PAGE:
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By Ngoie Joel Nshisso<br />International Business<br />Ph.D. program<br />Northcentral University<br />June 2008<br />Capital Budgeting and Public Financial Management: <br />Why the Democratic Republic of Congo can’t improve its economy<br />Now a day, budgeting is a common and required practice for businesses and public sectors. Even families use budgeting as part of their planning for major acquisitions like a house or automobile. They use consultant or software that observes budget principles to achieve the expected result. <br />Before to show the importance of capital budgeting and the role it plays in the public financial management, this research will briefly explain the fundamental concept of budget, the difference between the budget and the capital budget. Before to draw the conclusion, this research will show the relationship between capital budgeting and public financial management, and analyze some data of the Democratic Republic of Congo in comparison to Belgium in order to understand the tenure of the first named country to the capital budgeting and public financial management.<br /> In simple words, a budget is a financial tool that allocates revenues and expense to divisions or departments. The goal of the budget is to obtain a certain amount of net income from a forecasted or anticipated volume of revenues which can be sales, taxes, memberships or any other acceptable revenues. The budget plays the role of benchmark for companies and public sectors. Without a budget, it is impossible to know whether the actual results of the company or public sector are successful or if they fit in to the overall business plan. <br />Budget procures considerable benefits to the company. It allows for coordination of all departments of a company; provides a starting point for taking action to control costs and to correct practices that are causing cost overruns and develop a standard by which to measure the performance of managers.<br />The budget last in general one year and contains in most part the operating incomes and expenses that vanish in assets to the end of the period. As implied by (Bernard 2006) “these assets constitute a capital because of a stock of accumulated goods especially at a specified time and in contrast to income received during a specified period”. Because, business and public sector are there to stay for long time, as far as the profit or the funds make it possible, decision can be made to purchase items that immobilize money for more than one year. This can be the example of warehouse, machines or buildings. Such items are budgeted under different consideration and fall in the category that financial management specialists term as capital budgeting. <br />In essence, “capital budgeting is the decision process that managers use to identify those projects that add to the firm’s value, and as such it is perhaps the most important task faced by financial managers and their staff. First, a firm’s capital budgeting decisions define its strategic direction because moves into products, services, or markets must be preceded by capital expenditures. Second, the results of capital budgeting decisions continue for many years, reducing flexibility. Third, poor capital budgeting can have serious financial consequences” (Eugene & Michael 2008). <br />Just as businesses observe financial management in relation to budget and capital budgeting, the public sector with respect to good management practices, in order to render services to the community and to be a good steward of tax money, follows rules to establish budget or purchase item of considerable value beyond the day to day operation. This activity of the public sector is called by some authors and specialist under the name of public financial management.<br />A good analysis of different countries economy shows differences between infrastructures (roads, public buildings, parks and recreation centers), gross domestic product and wealth. This difference leads to the classification of developed and developing countries. The importance of the public sector in the economy will never be overstated by statement like the following: “public investment is an important potential contributor to economic growth and achievement of social development objectives. In addition to the level of investment and the sectoral allocation, the capital budgeting process is an important determinant of the quality of investment projects and their implementation. Recent years have seen renewed attention to capital investment for economic growth and development. In particular, much attention has been given to finding fiscal space for increasing capital investment” (Bill 2008). In this declaration, it is clear that the investment and the implementation of the capital budgeting are among the keys to success in public financial management. <br />According to “the size of expenditure, the long-term costs and the benefit, the importance for public service delivery and economic development, countries develop and implement processes to deal with capital or investment spending. Those processes are in accord with the financial management and further they respect the criteria set by institution like international monetary fund (Joseph 2007). The question is why some countries, especially those in developing word like the Democratic Republic of Congo have a low participation of public sector in the development of their economy?<br />The response can be found in the analysis of Capital Asset Condition and Maintenance that discover that “rather than only examining funding, it is important to examine other aspects of capital spending performance, such as condition of facilities and adequacy of maintenance spending. These are important inputs and outputs of the capital budgeting process, and affect both decision-making and efficiency of capital spending. A central or sector ministry registry of current assets and their physical condition is a useful tool to support budget formulation, execution, and management. Many countries do not have such registries, and they can demand much human capital to maintain current data. Even where no central registry of capital assets and their condition exists, countries may have information on asset depreciation and years of service. These can give some indication of potential investment needs. But, they are relatively crude measures telling more about facility age than current condition, and not a satisfactory way to estimate maintenance costs or need for various types of capital investment. The absence of better data should raise serious questions of whether more investment in a sector is justified, or would be properly maintained and serve its full useful life” (Bill 2008).<br />The following table gives some general data for the Congo Democratic Republic. For comparison purpose, data for Belgium will be also given. Congo Democratic Republic is a developing country and Belgium is a developed one. The first country was colonized by the second one and has historic ties.<br />According to the CIA statistics, the data for Belgium is for year 2007 while the available one for Congo Democratic Republic is prior to year 2000. Any estimation of Additional funds needed using the formula: AFN = (A*/S0) ΔS - (L*/S0) ΔS - MS1 (RR) to purchase capital items for the public sectors for this country will be based on inaccurate balance sheet and income statement. <br />Data is an important ingredient to the capital budgeting because it provide the base for the evaluation of current assets to project additional funds needed (AFN) and to opt for with capital budgeting decision methods among the six well known, that are: “payback and discounted payback, Net present value (NPV), Internal rate of return (IRR), modified internal rate of return (MIRR), and profitability index (PI)” (Eugene & Michael 2008).<br />A close look at the table above it is obvious to notice that developed country (Belgium) keeps and renews data after each period where developing country (Congo DRC) don’t have necessary data to base its capital budgeting upon. Beside data, there are other elements that contribute to good or poor capital budgeting such as: “(1) Comprehensiveness: all revenue and expenditure, and all government agencies, are included in the budget; all government agencies are integrated into the public expenditure management system. (2) Accuracy: actual transactions and flows are recorded. (3) Annularity: the budget covers a defined period of time (e.g., one year). (4) Authoritativeness: spending is carried out only as authorized by law and (5) Transparency: information on spending is publicly available, on a timely basis, in an understandable or common format” (Bill 2008).<br /><ul><li>Within the over-all budgeting process, robust capital budgeting elements need not be overly technical or sophisticated. Traditional capital budgeting has three distinct phases: planning, budgeting, and implementation. A fourth not commonly included in capital budgeting discussions, post audit is also an import step in assuring process and information integrity. </li></ul>The planning phase is often considered the most important because of the long-lived nature of the assets. Whether undertaking government-wide strategic capital planning, ministry planning, or program planning, the planning exercise needs to be kept within the over-all expenditure ceilings or envelopes to help insure more realism in the planning process, and in a multi-year framework to take into account the inter-temporal nature of decisions. Capital planning is not divorced from strategic planning, where strategic planning sets the goals and objectives for government, ministries, and programs. Then capital planning fits as part of consideration of what mix of capital and recurrent spending best meets those needs within available resources. The planning phase should provide the type of investments and size or number of investments (if not specific investments) needed. <br />The budgeting phase entails selecting specific projects to include in the budget, and may entail trade-offs between specific investments given available resources and government’s relative priorities. It includes identifying specific financing sources.<br />Implementation is self-explanatory, and entails government monitoring and oversight of the work for quality, time-lines, etc. The bulk of this work is in programs or ministries. Procurement is a critical step in the process, and care must be taken to assure that costs do not rapidly escalate after contracts signing, and that unit costs are within competitive ranges.<br />Post - audit of financial and physical records helps insure weaknesses in the process are identified and can be corrected. <br />In conclusion, capital budgeting processes in the public sector can be extremely time-consuming and expensive if not properly designed. There is frequently a tendency to require elaborate studies and cost-benefit analysis for all proposed projects, regardless of importance, feasibility, likelihood of being adopted, etc. A better system would seek to use strategic planning and priority-setting to help screen ideas before necessitating more detailed analysis. Much of the planning and budgeting process is a filtering process to arrive at an optimal set of investments with respect to government objectives and available resources. <br /><ul><li>A foundation of a robust capital budgeting process is a good inventory of existing capital assets. Basic information needs to be readily available and up to date. The inventory should identify each asset, the ministry owning it, the program it supports, the date it entered service and original construction cost, annual maintenance and repair expense history, current condition, current replacement cost, and similar data. Current asset condition needs a simple but consistent framework for summarizing condition, and should be updated annually.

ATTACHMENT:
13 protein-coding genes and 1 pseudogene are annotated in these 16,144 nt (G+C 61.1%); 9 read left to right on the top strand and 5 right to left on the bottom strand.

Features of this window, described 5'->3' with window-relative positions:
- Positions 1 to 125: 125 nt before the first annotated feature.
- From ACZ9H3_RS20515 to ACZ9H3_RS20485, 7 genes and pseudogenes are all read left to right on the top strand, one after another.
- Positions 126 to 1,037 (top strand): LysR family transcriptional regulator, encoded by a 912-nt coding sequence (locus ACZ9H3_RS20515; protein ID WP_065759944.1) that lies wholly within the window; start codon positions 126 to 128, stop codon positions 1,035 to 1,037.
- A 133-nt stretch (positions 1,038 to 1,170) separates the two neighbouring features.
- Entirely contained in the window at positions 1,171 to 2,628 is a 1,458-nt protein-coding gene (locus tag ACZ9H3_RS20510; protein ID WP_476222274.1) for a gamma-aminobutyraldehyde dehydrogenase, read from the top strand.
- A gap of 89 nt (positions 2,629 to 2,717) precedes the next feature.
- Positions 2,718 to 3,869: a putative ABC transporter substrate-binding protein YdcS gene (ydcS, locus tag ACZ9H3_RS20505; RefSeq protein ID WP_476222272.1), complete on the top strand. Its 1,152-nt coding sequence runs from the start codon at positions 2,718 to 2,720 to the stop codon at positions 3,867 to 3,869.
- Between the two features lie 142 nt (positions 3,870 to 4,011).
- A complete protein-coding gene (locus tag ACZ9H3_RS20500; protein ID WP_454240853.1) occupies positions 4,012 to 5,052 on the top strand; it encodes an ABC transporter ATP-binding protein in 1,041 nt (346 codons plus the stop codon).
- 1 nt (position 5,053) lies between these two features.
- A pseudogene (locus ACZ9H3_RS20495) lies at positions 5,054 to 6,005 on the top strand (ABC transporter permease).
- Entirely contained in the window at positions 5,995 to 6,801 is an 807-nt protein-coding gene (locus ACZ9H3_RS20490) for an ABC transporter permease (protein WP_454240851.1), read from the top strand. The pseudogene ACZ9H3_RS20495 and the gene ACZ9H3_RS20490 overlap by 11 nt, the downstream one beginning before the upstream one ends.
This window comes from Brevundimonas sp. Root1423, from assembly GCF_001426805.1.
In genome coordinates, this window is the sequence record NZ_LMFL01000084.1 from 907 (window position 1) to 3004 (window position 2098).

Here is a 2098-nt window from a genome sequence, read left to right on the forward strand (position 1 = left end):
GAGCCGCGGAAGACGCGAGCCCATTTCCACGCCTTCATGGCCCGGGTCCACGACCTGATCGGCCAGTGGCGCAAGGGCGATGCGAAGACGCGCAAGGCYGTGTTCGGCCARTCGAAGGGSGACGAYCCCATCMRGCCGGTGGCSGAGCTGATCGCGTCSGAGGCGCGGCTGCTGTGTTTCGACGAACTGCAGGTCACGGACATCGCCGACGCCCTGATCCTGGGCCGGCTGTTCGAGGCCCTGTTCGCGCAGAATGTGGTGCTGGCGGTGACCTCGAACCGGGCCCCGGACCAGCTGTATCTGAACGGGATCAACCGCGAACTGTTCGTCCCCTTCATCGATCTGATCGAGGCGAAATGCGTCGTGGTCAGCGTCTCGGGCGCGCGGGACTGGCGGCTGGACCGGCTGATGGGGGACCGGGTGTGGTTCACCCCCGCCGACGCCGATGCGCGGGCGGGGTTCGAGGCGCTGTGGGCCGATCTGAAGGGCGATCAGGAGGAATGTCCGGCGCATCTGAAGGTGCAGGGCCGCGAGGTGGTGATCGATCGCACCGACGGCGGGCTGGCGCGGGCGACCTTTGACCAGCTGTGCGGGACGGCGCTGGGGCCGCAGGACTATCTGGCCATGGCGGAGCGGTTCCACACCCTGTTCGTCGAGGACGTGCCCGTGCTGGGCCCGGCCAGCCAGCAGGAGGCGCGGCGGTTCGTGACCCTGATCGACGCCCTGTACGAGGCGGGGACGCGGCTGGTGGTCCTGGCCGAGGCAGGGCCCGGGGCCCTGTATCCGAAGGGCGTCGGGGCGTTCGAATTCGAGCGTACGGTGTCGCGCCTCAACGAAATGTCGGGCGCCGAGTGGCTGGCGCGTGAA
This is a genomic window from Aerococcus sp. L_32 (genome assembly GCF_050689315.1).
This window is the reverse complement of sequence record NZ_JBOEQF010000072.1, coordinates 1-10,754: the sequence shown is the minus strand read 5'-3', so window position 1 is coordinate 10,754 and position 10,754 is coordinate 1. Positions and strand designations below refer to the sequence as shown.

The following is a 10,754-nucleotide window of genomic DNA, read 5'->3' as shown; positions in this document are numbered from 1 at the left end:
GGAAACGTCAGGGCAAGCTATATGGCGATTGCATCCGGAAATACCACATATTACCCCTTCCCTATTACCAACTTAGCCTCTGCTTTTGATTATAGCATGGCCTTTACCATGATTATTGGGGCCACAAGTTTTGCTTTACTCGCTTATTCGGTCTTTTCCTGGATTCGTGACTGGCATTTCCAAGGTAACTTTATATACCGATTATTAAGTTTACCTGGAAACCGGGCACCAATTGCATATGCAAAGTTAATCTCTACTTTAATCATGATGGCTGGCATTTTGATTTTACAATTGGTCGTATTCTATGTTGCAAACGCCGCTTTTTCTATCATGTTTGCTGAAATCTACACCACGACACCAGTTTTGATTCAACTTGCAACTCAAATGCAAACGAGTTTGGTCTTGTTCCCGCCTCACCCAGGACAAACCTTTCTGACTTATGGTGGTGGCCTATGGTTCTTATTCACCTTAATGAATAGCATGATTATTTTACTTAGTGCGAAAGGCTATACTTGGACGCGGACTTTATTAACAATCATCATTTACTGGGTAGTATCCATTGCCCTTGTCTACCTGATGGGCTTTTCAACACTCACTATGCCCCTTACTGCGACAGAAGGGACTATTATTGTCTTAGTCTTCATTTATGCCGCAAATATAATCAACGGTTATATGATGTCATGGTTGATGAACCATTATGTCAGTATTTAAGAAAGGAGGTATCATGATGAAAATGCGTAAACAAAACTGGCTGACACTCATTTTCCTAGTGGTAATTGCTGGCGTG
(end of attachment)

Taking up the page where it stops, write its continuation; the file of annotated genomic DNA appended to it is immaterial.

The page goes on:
Asset condition assessment is likely to be the most labor-intensive task in the capital budget process, but is essential to know if the asset is in need of replacement. The condition can be assesses by the owning agency or ministry, by a central agent contracted to a private firm, or contracted to a university or non-profit organization.</li></ul>References:<br />Bernard, M. (2006). Management decision. The Emerald Research journal, 9, 43<br />Bill, D. (2008). Capital Budgeting and Public Financial Management. Retrieved May 26, 2008<br /> from http://blog-pfm.imf.org/pfmblog/2008/02/capital-budgeti.html<br />Career Press. (2007). Business Finance. 3 Tice road, Franklin Lakes, NJ 07417<br />CIA Factbook. (2008). Congo democratic republic. Retrieved June 20, 2008 from<br /> https://www.cia.gov/library/publications/the-world-factbook/geos/cg.html<br />CIA Factbook. (2008). Belgium. Retrieved June 20, 2008 from <br />https://www.cia.gov/library/publications/the-world-factbook/geos/be.html<br />Craig, R. H. (2008). Management malpractice. Platinum press, 57 little field street, <br />avon MA 02322<br />Eugene, F.B., & Michael, C.E. (2008). Financial management. Thomson higher education, 5191<br /> Natorp Boulevard, Mason, OH 45040<br />Geoffrey, A. M. (2008). Living on the fault line: managing for shareholder value in any <br />Economy. HarperCollins publishers, Inc, 10 east 53rd street, New York, NY <br />10022<br />Joseph E. S. (2007). Globalization and its discontents: IMF’s other agenda. W.W. Norton & <br />company, Inc., 500 fifth avenue, New York, N.Y. 10110<br />